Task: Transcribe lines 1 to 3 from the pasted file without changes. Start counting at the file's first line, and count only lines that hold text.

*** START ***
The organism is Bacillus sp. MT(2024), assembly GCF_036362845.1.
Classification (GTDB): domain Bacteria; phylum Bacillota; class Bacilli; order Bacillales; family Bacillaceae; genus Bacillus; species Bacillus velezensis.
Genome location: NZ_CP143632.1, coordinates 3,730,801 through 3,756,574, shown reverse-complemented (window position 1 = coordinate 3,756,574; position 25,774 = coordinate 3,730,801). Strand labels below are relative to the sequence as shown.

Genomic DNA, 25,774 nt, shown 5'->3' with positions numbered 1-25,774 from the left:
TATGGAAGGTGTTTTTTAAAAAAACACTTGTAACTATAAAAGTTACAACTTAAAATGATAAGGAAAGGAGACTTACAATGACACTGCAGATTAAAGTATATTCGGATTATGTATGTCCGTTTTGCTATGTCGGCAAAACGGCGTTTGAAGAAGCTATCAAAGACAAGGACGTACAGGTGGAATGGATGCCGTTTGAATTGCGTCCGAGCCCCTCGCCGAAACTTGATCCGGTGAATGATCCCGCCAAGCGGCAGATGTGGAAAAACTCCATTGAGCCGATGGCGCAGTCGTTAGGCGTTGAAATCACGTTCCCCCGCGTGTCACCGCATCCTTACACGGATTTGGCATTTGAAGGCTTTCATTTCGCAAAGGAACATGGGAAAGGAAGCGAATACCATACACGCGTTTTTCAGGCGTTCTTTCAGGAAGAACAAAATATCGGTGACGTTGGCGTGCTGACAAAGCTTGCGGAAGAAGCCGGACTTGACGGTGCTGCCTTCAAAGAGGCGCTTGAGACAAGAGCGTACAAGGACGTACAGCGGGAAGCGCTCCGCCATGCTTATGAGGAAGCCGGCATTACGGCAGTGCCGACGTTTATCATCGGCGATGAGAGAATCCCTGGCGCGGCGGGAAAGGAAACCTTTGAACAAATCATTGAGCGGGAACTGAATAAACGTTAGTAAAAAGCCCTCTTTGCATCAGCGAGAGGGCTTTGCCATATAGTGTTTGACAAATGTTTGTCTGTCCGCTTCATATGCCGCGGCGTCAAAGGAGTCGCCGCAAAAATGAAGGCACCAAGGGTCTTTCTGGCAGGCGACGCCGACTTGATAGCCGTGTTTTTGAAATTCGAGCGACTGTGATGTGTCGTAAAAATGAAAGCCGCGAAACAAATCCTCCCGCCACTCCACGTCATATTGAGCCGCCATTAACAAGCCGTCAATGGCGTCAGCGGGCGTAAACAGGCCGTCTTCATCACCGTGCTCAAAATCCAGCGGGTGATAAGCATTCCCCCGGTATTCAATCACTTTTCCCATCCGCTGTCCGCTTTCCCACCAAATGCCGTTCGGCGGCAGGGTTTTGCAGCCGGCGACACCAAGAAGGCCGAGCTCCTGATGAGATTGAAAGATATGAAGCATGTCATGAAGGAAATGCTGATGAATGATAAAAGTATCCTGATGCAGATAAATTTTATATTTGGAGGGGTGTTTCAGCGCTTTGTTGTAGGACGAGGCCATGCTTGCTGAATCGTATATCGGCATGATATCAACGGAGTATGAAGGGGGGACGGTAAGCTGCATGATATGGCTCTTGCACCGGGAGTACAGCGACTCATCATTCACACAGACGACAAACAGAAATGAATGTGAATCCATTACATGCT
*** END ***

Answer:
The organism is Bacillus sp. MT(2024), assembly GCF_036362845.1.
Classification (GTDB): domain Bacteria; phylum Bacillota; class Bacilli; order Bacillales; family Bacillaceae; genus Bacillus; species Bacillus velezensis.
Genome location: NZ_CP143632.1, coordinates 3,730,801 through 3,756,574, shown reverse-complemented (window position 1 = coordinate 3,756,574; position 25,774 = coordinate 3,730,801). Strand labels below are relative to the sequence as shown.